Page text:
- Methodology article
- Open Access
Data analysis workflow for the detection of canine vector-borne pathogens using 16 S rRNA Next-Generation Sequencing
BMC Veterinary Research volume 17, Article number: 262 (2021)
Vector-borne diseases (VBDs) impact both human and veterinary medicine and pose special public health challenges. The main bacterial vector-borne pathogens (VBPs) of importance in veterinary medicine include Anaplasma spp., Bartonella spp., Ehrlichia spp., and Spotted Fever Group Rickettsia. Taxon-targeted PCR assays are the current gold standard for VBP diagnostics but limitations on the detection of genetically diverse organisms support a novel approach for broader detection of VBPs. We present a methodology for genetic characterization of VBPs using Next-Generation Sequencing (NGS) and computational approaches. A major advantage of NGS is the ability to detect multiple organisms present in the same clinical sample in an unsupervised (i.e. non-targeted) and semi-quantitative way. The Standard Operating Procedure (SOP) presented here combines industry-standard microbiome analysis tools with our ad-hoc bioinformatic scripts to form a complete analysis pipeline accessible to veterinary scientists and freely available for download and use at https://github.com/eltonjrv/microbiome.westernu/tree/SOP.
We tested and validated our SOP by mimicking single, double, and triple infections in genomic canine DNA using serial dilutions of plasmids containing the entire 16 S rRNA gene sequence of (A) phagocytophilum, (B) v. berkhoffii, and E. canis. NGS with broad-range 16 S rRNA primers followed by our bioinformatics SOP was capable of detecting these pathogens in biological replicates of different dilutions. These results illustrate the ability of NGS to detect and genetically characterize multi-infections with different amounts of pathogens in a single sample.
Bloodborne microbiomics & metagenomics approaches may help expand the molecular diagnostic toolbox in veterinary and human medicine. In this paper, we present both in vitro and in silico detailed protocols that can be combined into a single workflow that may provide a significant improvement in VBP diagnostics and also facilitate future applications of microbiome research in veterinary medicine.
Vector-borne diseases (VBDs) impact both human and veterinary medicine and pose special public health challenges. According to the One Health concept, animal health, environmental health, and human health are all interrelated . In fact, 60 % of all human infectious diseases are classified as zoonotic diseases, having an animal origin . The World Health Organization (WHO) reports that vector-borne diseases (VBD) represent more than 17 % of all known infectious diseases worldwide, causing over 700,000 annual deaths with billions of people at risk of contracting a VBD in 129 countries . Data from the World Organization for Animal Health (OIE) shows that 25 % of terrestrial vertebrate pathogens of concern are vector-borne . Also, the Companion Vector-borne Diseases Organization (CVBD) highlights that in more than half of the continental regions in the world, companion animals are threatened by three or more endemic VBDs . Pathogen-harboring arthropods (also called vectors) such as mosquitoes, sandflies, fleas, and ticks are natural conduits for microorganisms to infect their vertebrate hosts. These complex host-pathogen relationships are constantly remodeled by environmental conditions including anthropogenic influences such as global climate change, urbanization, economic globalization, and pesticide use [6, 7]. Such phenomena increase the risk of infection of non-reservoir mammalian hosts (e.g. humans and domestic animals), which are also called incidental hosts. VBD research is therefore strategically important to maintain and improve public health.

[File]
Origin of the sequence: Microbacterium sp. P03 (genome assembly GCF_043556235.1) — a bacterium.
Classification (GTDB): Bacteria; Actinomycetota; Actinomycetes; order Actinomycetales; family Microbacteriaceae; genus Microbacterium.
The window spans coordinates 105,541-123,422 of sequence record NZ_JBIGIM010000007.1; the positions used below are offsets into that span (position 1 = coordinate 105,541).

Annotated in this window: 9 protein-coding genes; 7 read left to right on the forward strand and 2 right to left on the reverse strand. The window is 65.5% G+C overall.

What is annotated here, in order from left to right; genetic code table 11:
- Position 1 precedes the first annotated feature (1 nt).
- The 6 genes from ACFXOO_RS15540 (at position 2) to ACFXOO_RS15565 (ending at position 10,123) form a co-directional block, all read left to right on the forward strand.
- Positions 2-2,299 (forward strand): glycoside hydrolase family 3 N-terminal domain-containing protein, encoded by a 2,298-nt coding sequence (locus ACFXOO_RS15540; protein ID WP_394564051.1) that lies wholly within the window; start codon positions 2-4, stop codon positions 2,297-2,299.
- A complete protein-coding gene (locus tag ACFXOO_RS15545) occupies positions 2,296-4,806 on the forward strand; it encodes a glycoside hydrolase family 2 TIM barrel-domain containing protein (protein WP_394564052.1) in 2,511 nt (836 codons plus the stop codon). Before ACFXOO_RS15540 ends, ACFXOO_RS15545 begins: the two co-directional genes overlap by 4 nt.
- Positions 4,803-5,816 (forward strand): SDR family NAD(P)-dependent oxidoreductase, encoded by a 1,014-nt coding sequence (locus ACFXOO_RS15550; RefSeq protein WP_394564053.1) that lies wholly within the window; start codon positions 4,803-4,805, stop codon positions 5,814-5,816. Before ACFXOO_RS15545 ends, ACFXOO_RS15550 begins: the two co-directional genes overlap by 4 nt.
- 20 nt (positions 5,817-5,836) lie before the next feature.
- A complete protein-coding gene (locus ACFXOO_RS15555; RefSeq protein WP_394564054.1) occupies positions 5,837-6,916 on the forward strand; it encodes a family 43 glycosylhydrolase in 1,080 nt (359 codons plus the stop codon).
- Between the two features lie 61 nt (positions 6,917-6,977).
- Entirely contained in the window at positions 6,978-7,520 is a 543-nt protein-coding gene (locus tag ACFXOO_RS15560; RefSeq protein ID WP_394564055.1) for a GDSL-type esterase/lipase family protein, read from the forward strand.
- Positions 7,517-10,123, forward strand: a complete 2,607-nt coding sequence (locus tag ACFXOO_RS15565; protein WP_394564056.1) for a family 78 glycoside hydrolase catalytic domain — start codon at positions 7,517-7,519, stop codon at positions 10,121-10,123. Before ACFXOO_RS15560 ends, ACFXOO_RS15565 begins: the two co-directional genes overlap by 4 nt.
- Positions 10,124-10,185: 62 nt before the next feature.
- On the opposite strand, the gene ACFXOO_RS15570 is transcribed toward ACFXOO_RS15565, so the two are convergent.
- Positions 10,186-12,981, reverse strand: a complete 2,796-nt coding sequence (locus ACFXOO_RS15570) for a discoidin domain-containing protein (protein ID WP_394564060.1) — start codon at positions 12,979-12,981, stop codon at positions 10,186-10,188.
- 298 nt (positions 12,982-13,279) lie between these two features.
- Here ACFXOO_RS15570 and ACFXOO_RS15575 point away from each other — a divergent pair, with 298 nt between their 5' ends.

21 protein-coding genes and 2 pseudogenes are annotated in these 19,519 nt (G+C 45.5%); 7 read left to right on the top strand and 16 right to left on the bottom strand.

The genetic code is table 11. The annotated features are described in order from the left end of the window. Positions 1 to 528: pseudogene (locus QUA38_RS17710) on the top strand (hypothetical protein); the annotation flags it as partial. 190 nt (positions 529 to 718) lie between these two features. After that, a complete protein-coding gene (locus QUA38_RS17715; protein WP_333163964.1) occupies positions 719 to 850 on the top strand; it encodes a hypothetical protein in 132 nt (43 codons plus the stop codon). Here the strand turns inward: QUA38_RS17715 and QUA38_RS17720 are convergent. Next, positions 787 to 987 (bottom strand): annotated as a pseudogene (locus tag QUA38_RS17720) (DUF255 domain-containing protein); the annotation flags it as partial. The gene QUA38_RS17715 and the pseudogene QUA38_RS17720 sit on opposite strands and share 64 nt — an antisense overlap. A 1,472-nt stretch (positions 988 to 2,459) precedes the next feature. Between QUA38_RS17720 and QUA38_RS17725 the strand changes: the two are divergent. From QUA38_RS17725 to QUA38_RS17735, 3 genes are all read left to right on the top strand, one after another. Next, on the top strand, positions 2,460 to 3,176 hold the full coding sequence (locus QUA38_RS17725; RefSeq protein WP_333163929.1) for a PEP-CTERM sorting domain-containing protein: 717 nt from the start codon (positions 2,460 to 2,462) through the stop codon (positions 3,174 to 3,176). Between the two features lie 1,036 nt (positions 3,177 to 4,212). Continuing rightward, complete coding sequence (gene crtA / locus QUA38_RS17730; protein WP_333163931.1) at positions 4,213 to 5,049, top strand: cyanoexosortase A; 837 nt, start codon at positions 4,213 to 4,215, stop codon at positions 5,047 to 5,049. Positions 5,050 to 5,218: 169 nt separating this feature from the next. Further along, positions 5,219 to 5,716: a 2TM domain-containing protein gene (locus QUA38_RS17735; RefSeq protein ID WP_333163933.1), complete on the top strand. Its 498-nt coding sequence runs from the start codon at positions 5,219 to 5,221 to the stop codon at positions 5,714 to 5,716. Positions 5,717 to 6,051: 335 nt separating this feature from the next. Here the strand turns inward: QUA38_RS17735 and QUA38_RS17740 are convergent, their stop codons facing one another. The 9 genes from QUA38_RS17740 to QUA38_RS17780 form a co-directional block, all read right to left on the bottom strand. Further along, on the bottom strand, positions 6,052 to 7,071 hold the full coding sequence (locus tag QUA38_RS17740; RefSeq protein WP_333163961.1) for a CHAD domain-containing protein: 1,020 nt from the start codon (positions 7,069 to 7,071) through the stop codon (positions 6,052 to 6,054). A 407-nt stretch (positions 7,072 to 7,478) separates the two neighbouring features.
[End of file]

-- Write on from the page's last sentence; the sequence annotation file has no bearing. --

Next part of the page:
Vector-borne pathogens (VBPs) encompass a wide variety of organisms distributed among different phylogenetic groups. In recent years, the advent and increasing adoption of Next-Generation Sequencing (NGS) and associated bioinformatics have dramatically increased our understanding of the complexity and importance of bacterial communities in a variety of environmental and clinical samples [8, 9]. For example, the Human Microbiome Project (HMP), a research consortium that started over a decade ago, has used NGS to investigate the composition and function of microbial communities in over 40 different body sites on > 30,000 samples . Typically, microbiome research has been descriptive, often comparing healthy and diseased communities, considering the whole microbiota [11, 12]. As sequencing costs have continued to decline, more specific applications have become feasible such as identifying etiologic agents of disease in clinical samples for diagnostics and public health surveillance .